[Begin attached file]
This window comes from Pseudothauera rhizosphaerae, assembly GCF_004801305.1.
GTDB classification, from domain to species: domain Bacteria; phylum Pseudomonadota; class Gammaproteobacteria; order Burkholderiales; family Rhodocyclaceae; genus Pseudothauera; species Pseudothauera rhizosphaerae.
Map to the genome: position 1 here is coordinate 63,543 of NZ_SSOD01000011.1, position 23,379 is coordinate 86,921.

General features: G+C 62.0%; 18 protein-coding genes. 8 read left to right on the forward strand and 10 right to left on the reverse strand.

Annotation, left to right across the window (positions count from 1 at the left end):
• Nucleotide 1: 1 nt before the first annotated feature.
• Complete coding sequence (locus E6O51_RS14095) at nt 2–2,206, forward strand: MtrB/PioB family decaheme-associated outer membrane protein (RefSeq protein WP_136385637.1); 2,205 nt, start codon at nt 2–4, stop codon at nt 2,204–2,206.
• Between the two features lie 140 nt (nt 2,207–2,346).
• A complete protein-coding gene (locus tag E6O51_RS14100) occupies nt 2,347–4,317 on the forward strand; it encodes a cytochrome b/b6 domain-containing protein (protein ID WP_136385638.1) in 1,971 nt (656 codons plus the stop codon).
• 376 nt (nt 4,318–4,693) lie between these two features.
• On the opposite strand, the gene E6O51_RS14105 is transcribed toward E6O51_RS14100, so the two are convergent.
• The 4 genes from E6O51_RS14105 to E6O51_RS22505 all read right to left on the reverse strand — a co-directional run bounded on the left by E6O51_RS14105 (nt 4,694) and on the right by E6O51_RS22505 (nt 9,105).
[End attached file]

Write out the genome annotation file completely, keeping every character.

This window comes from Pseudothauera rhizosphaerae, assembly GCF_004801305.1.
GTDB classification, from domain to species: domain Bacteria; phylum Pseudomonadota; class Gammaproteobacteria; order Burkholderiales; family Rhodocyclaceae; genus Pseudothauera; species Pseudothauera rhizosphaerae.
Map to the genome: position 1 here is coordinate 63,543 of NZ_SSOD01000011.1, position 23,379 is coordinate 86,921.

General features: G+C 62.0%; 18 protein-coding genes. 8 read left to right on the forward strand and 10 right to left on the reverse strand.

Annotation, left to right across the window (positions count from 1 at the left end):
• Nucleotide 1: 1 nt before the first annotated feature.
• Complete coding sequence (locus E6O51_RS14095) at nt 2–2,206, forward strand: MtrB/PioB family decaheme-associated outer membrane protein (RefSeq protein WP_136385637.1); 2,205 nt, start codon at nt 2–4, stop codon at nt 2,204–2,206.
• Between the two features lie 140 nt (nt 2,207–2,346).
• A complete protein-coding gene (locus tag E6O51_RS14100) occupies nt 2,347–4,317 on the forward strand; it encodes a cytochrome b/b6 domain-containing protein (protein ID WP_136385638.1) in 1,971 nt (656 codons plus the stop codon).
• 376 nt (nt 4,318–4,693) lie between these two features.
• On the opposite strand, the gene E6O51_RS14105 is transcribed toward E6O51_RS14100, so the two are convergent.
• The 4 genes from E6O51_RS14105 to E6O51_RS22505 all read right to left on the reverse strand — a co-directional run bounded on the left by E6O51_RS14105 (nt 4,694) and on the right by E6O51_RS22505 (nt 9,105).